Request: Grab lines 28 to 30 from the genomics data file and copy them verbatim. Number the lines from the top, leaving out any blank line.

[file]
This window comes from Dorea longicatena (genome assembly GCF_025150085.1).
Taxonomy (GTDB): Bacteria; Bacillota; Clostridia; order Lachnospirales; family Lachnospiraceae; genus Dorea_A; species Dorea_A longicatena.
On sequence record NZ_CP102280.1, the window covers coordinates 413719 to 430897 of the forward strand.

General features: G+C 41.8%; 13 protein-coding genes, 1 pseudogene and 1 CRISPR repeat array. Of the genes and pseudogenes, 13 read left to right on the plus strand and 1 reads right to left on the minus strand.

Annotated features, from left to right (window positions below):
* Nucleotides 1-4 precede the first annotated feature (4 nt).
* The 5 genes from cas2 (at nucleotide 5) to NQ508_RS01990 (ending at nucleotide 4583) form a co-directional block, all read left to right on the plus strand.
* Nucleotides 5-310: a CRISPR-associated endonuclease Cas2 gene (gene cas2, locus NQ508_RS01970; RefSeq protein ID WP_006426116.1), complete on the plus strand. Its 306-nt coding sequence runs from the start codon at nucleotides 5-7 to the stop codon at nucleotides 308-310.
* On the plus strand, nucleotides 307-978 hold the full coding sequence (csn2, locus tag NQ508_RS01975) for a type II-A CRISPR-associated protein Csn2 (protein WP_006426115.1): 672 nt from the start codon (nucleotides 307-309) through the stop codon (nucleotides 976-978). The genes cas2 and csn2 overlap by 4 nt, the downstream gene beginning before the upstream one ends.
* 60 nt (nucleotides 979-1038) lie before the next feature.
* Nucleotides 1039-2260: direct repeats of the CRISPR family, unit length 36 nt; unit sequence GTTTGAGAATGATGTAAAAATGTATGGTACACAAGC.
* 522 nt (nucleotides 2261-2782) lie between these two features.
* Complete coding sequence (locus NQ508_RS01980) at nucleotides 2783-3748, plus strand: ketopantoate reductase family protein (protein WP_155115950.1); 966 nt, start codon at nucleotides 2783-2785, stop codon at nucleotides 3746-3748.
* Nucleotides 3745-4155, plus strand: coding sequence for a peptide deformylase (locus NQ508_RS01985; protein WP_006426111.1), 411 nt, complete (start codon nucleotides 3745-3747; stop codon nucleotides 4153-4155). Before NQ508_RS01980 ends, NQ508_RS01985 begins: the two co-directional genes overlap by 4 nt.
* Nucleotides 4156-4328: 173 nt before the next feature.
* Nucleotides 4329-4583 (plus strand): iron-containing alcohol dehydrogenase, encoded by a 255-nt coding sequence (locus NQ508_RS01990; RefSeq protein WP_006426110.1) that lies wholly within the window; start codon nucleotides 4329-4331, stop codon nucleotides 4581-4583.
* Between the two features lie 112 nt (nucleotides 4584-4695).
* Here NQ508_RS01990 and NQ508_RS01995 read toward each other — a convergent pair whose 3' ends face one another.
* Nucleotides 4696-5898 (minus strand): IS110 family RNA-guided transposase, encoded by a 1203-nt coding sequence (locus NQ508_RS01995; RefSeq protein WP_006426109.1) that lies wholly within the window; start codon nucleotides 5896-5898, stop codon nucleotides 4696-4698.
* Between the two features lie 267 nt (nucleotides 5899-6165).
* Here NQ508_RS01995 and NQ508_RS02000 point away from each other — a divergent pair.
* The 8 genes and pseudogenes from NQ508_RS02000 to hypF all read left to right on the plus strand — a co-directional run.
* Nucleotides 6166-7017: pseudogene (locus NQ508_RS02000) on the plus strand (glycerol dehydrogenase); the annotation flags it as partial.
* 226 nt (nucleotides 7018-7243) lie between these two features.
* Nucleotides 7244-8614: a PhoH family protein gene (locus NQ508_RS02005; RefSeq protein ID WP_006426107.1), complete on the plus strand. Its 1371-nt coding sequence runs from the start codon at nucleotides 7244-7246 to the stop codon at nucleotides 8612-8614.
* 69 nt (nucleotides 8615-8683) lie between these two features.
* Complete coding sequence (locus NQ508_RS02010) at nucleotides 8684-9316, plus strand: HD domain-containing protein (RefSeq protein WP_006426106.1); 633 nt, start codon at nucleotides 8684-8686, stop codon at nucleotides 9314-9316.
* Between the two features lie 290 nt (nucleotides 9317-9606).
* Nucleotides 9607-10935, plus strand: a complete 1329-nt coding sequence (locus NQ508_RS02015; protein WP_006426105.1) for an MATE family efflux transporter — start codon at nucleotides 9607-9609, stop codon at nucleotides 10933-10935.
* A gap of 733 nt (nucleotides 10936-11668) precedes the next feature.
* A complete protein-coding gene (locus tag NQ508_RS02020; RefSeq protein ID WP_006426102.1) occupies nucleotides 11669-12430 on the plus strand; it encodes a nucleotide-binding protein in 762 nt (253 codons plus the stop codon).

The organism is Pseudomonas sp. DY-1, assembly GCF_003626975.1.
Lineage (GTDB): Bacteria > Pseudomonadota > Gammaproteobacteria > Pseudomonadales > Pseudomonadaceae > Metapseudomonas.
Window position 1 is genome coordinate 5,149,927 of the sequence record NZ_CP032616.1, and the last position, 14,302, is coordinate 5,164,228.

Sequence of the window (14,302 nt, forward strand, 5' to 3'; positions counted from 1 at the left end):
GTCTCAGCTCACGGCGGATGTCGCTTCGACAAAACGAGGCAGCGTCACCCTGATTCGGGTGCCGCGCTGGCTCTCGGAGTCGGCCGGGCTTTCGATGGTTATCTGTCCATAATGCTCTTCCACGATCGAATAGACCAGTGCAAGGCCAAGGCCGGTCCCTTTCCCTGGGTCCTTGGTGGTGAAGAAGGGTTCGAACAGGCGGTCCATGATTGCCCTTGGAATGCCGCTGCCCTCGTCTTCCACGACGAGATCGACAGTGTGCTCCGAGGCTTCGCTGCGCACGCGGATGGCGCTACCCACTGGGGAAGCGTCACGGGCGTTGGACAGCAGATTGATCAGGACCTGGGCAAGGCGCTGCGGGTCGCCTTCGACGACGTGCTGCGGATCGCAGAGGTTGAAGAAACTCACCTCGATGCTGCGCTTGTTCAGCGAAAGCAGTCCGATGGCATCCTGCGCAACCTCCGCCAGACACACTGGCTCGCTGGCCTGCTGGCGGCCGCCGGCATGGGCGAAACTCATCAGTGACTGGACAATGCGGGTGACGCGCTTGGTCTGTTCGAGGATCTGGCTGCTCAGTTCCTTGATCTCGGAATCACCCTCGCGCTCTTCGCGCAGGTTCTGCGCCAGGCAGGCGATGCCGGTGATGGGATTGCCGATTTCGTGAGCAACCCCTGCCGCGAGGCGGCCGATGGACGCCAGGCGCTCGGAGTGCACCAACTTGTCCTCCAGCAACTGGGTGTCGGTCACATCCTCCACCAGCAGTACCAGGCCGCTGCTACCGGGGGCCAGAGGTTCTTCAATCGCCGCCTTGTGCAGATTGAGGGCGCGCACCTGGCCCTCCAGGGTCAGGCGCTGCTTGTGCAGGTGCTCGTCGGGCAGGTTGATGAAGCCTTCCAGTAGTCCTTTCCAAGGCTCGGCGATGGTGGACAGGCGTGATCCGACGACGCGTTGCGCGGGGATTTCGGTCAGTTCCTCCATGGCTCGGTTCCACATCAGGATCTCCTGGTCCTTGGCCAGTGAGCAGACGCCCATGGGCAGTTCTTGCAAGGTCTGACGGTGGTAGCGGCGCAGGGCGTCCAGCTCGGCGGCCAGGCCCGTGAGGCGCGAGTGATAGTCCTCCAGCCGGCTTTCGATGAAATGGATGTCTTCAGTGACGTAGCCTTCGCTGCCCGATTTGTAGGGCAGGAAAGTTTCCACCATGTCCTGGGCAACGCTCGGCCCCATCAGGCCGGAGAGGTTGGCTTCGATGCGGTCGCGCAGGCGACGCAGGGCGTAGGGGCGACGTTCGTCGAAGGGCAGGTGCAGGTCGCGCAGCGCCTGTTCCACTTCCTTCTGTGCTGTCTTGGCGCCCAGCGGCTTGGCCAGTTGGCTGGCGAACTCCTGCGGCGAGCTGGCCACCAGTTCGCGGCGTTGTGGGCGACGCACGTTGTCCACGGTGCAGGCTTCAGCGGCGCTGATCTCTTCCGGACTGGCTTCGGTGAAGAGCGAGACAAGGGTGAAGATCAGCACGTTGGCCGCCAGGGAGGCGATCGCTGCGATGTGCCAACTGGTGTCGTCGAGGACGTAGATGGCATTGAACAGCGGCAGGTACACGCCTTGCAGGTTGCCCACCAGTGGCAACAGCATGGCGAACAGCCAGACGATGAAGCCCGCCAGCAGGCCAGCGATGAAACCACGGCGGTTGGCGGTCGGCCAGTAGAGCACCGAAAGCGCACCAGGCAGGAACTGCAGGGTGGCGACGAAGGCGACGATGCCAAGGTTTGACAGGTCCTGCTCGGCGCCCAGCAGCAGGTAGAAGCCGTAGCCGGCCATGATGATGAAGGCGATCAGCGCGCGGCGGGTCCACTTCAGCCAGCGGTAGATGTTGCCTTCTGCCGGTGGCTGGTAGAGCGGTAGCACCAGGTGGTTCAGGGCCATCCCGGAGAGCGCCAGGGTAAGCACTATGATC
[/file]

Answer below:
* Between the two features lie 290 nt (nucleotides 9317-9606).
* Nucleotides 9607-10935, plus strand: a complete 1329-nt coding sequence (locus NQ508_RS02015; protein WP_006426105.1) for an MATE family efflux transporter — start codon at nucleotides 9607-9609, stop codon at nucleotides 10933-10935.
* A gap of 733 nt (nucleotides 10936-11668) precedes the next feature.